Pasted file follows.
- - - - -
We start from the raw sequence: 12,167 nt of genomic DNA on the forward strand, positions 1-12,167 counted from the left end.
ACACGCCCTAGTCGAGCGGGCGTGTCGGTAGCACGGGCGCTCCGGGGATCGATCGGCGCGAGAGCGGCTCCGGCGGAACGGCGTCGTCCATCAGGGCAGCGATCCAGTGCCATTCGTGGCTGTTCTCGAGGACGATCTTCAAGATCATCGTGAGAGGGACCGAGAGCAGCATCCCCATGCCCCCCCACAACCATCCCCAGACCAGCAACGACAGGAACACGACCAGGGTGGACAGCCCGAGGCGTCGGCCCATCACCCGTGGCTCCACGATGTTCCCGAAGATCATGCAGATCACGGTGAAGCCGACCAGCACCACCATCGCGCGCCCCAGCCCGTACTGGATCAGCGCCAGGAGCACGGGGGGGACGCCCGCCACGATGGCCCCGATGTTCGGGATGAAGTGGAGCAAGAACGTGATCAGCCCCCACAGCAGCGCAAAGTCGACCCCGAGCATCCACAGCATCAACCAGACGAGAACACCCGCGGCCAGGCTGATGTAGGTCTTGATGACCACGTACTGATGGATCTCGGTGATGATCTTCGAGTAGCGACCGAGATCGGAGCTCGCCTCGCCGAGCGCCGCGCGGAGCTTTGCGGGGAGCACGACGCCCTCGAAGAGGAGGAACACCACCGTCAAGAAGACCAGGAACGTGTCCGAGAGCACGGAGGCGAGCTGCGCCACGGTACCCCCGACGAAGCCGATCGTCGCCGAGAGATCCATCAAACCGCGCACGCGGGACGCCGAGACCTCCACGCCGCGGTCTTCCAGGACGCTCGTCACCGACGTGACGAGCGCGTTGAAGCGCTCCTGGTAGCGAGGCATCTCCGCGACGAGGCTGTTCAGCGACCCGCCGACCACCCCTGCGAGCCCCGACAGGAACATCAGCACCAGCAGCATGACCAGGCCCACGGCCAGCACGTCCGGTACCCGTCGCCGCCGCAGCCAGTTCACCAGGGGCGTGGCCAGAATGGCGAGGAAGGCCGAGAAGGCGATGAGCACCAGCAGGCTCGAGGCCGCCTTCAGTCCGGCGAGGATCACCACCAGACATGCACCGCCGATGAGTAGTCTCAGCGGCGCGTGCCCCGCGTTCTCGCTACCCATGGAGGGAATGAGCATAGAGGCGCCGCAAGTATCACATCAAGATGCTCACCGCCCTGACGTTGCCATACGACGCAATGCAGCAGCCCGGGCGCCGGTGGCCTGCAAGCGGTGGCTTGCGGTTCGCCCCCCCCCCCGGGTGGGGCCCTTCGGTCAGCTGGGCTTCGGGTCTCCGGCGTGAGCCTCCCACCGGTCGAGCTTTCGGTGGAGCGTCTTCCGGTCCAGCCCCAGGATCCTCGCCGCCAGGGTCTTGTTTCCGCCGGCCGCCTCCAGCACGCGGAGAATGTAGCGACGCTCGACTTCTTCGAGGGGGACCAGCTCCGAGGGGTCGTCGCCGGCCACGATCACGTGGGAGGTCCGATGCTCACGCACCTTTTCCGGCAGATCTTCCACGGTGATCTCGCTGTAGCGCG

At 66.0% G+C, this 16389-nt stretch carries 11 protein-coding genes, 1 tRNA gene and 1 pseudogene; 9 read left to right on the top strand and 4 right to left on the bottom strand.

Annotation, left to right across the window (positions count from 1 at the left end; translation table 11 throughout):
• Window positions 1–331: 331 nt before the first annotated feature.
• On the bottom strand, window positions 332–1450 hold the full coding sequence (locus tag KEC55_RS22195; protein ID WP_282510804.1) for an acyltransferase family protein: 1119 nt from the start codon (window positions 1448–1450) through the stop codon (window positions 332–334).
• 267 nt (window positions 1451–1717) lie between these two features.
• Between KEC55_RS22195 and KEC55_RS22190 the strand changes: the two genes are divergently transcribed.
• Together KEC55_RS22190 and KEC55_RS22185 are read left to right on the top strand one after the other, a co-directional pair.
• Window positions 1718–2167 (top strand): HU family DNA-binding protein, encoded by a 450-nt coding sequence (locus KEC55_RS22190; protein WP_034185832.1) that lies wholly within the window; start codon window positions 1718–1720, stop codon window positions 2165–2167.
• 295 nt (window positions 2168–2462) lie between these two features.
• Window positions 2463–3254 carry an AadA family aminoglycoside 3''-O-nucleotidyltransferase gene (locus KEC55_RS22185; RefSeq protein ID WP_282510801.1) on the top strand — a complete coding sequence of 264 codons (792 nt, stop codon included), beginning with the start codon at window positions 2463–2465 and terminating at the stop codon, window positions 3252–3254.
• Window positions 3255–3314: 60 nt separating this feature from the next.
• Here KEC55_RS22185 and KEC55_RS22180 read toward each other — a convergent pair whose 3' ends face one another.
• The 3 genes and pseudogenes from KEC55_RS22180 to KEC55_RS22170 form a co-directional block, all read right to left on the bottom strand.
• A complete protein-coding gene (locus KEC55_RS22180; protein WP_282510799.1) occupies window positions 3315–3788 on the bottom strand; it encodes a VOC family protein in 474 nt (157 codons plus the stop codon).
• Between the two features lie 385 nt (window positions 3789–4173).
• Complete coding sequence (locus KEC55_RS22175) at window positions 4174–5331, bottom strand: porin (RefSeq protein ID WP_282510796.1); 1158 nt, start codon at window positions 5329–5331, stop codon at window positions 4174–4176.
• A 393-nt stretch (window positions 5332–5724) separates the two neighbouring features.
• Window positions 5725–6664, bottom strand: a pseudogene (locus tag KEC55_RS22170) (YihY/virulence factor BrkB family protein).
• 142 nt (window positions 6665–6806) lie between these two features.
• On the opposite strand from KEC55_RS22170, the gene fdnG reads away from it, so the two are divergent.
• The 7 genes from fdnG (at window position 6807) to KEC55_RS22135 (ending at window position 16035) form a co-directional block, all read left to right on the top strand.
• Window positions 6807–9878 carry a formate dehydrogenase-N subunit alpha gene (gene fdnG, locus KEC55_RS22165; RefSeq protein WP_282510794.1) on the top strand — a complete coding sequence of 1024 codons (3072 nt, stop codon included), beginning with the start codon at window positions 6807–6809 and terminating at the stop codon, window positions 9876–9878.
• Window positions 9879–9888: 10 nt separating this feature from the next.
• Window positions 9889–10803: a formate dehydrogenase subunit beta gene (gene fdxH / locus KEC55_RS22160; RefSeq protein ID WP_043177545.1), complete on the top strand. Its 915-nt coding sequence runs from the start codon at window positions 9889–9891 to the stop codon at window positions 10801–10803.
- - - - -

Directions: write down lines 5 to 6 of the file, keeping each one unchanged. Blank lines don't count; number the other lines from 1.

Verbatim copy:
• Window positions 1–331: 331 nt before the first annotated feature.
• On the bottom strand, window positions 332–1450 hold the full coding sequence (locus tag KEC55_RS22195; protein ID WP_282510804.1) for an acyltransferase family protein: 1119 nt from the start codon (window positions 1448–1450) through the stop codon (window positions 332–334).